Citi Bike comes to the Bronx — just not this part

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It was an event fit for the cameras.

Bronx borough president Ruben Diaz Jr., and transportation commissioner Polly Trottenberg rolled up to a press conference using bicycles from Citi Bikes as a way to announce the popular bike rental program was expanding to the Bronx. It’s part of an overall expansion bringing the service to the outer boroughs and upper Manhattan by 2023, and received considerable attention in this particular outer borough because of how many perceive the Bronx is underserved by public transportation.

Although several neighborhoods were highlighted in the announcement — Mott Haven, Melrose, Port Morris, Highbridge, Claremont, Morrisania, Longwood, Concourse and Mount Eden — it’s unclear if any bicycles will find themselves docked inside Community Board 8.

The city’s map showing where the blue bikes will be located seems to cover parts of Kingsbridge Heights and Marble Hill, but will those areas get docks and bikes? Or will the docks be close enough that folks in those neighborhoods can access them with a short walk?

A Citi Bike spokesman said expansion areas and dock placement are the responsibility of the city’s transportation department, an agency itself that seemed not to have a direct answer. Transportation officials began expansion in Bushwick in Brooklyn this spring and expect to continue in Queens’ Ridgewood neighborhood this fall.

“We will also be conducting outreach in the South Bronx and Upper Manhattan in the fall in advance of expansion there next year,” a transportation spokeswoman told The Riverdale Press.

While the spokeswoman couldn’t elaborate on exactly where Citi Bike docks would be located, she did have a timeframe in mind.

“We expect this entire next phase of expansion to be complete in no more than five years,” the spokeswoman said. “We hope to finish it earlier than that, as we continue our deliberate planning and careful attention to get all aspects of this expansion right.”

The Metropolitan Transportation Authority conceived the idea for a citywide bike program in 2008. It took the form of a privately owned company — named for its main sponsor, Citigroup — that rolled out its first 6,000 bikes and 332 stations throughout Manhattan and parts of Brooklyn in 2013. It’s grown to about 12,000 bikes and more than 700 stations as of late 2017, making it the largest bike rental program of its kind in the nation.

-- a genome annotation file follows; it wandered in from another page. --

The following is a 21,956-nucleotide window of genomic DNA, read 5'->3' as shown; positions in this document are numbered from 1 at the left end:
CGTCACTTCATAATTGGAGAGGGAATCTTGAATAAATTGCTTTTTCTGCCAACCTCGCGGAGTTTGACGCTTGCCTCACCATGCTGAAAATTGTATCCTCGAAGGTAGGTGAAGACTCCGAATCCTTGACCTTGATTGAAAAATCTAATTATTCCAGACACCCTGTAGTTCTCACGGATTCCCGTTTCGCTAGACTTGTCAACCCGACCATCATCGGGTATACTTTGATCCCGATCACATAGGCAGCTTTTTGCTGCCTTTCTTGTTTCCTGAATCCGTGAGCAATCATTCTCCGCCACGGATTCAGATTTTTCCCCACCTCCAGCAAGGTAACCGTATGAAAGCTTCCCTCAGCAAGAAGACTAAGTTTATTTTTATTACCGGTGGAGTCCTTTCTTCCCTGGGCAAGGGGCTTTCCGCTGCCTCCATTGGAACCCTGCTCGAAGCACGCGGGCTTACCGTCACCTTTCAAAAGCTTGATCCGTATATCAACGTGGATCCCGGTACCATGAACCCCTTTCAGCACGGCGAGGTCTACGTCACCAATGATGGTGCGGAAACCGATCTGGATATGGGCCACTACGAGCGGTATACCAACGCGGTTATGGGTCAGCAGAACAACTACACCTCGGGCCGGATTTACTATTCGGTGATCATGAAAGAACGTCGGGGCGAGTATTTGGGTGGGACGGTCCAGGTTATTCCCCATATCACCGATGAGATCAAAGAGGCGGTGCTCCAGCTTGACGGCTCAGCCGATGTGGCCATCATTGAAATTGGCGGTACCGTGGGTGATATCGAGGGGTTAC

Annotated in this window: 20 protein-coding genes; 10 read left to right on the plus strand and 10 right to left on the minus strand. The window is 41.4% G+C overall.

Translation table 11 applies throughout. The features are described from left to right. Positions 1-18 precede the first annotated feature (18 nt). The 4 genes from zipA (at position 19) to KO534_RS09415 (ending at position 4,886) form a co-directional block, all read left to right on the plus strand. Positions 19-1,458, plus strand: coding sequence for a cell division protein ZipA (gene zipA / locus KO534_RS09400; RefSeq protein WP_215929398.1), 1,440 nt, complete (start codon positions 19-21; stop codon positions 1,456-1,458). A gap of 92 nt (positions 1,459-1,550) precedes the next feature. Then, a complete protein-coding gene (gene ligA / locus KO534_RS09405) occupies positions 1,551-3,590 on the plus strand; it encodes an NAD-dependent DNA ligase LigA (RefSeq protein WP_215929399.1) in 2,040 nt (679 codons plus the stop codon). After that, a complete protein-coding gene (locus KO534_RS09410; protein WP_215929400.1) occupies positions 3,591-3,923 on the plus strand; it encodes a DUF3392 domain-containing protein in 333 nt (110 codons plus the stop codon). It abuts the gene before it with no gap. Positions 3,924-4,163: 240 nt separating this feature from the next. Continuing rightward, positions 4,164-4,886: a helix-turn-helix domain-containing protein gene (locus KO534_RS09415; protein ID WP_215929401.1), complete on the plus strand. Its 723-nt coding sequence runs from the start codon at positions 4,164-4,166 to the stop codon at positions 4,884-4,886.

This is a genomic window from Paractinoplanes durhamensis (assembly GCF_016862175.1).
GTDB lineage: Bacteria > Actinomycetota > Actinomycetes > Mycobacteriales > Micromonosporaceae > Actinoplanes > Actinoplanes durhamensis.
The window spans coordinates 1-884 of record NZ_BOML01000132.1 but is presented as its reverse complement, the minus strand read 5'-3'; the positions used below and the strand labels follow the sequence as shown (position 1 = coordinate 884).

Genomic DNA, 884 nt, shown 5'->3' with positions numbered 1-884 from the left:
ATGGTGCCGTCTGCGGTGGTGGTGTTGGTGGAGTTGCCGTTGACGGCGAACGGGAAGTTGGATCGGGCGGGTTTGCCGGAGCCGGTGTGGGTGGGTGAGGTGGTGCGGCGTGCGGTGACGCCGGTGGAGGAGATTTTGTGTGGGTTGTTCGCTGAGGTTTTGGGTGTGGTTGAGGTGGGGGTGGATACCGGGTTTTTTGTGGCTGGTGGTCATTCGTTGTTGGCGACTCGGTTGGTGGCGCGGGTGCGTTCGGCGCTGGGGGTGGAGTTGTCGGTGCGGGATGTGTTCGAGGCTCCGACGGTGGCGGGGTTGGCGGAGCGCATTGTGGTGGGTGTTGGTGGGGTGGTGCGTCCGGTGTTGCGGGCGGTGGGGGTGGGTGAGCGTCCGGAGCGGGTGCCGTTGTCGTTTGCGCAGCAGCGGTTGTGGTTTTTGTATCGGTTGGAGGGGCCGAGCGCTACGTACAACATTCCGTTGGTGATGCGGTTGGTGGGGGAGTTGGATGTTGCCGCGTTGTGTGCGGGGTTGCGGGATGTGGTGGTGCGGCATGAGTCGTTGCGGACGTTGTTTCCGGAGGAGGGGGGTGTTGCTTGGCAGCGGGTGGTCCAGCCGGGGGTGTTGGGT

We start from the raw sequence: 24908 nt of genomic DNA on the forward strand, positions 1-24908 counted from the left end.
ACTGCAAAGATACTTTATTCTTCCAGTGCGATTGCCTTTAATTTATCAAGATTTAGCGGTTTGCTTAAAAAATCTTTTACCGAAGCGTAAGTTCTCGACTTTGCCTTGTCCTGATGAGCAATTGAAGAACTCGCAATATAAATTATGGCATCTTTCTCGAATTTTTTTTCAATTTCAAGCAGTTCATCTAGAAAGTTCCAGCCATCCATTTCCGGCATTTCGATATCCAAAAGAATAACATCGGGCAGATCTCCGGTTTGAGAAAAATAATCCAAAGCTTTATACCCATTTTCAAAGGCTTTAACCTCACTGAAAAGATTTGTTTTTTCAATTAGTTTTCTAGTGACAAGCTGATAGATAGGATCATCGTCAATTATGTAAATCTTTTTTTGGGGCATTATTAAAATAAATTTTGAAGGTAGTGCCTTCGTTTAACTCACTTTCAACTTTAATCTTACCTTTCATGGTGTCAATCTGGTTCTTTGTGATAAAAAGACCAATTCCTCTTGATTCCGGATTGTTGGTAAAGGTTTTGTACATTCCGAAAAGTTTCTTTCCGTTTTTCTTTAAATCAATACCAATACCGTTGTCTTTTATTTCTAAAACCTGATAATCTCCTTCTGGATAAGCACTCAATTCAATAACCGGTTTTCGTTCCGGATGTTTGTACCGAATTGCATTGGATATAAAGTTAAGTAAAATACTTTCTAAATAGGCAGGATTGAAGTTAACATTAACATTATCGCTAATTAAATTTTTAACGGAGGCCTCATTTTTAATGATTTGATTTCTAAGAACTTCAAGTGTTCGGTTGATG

In June, the company that owns Citi Bike announced it hit a record of more than 86,600 trips taken in a single day. That parent company is now Lyft, the ride-hailing company that bought Citi Bike in 2018.

Last October, Lyft announced plans to invest $100 million into tripling Citi Bike’s fleet and service area over a five-year period. Included was a $5 monthly membership opportunity for city residents receiving Supplemental Nutrition Assistance Program benefits, as well as residents of the New York City Housing Authority.

July’s announcement outlined the geographic locations for expansion. South Bronx neighborhoods were on the list, but not Kingsbridge, Marble Hill, Spuyten Duyvil or Riverdale. Adding to the puzzlement is the expansion map that shows the third phase of the project stretching to the southern end of Van Cortlandt Park between Irwin Avenue and Mosholu Parkway — well outside the boundaries of the aforementioned neighborhoods.

A representative from Councilman Andrew Cohen’s office said they had not heard about Citi Bike expanding into the northwest Bronx in the near future. There have, however, been presentations by a Citi Bike competitor, Jump Bike — which is owned by Lyft’s primary ride-hailing competitor Uber — to local community boards.

It appears doubtful, however, that any other bike rental programs will move into the area, officials said.

“With the Citi Bike announcement, the city made clear that it wants to protect a monopoly and is willing to wait years to offer service to New Yorkers outside of affluent neighborhoods,” a Jump Bike spokesman told The Press. “Since they won’t allow us to operate citywide — which we’d be willing to do immediately — we have to re-evaluate our future plans around community board engagement.”

So far, there’s been no overtures made to CB8 about bringing bikes to the area, traffic and transportation committee chair Dan Padernacht said. It is unclear if Citi Bike, however, would have to present plans in the first place.

Docks and such would likely eat up street parking, which remains a highly valuable commodity throughout the neighborhoods served by CB8. And that, Padernacht said, could create pushback if and when Citi Bike decides to move in.

“I believe it would be prudent for DOT to present to the community board prior to engaging with Citi Bike before bringing bike stations to the community,” Padernacht said.

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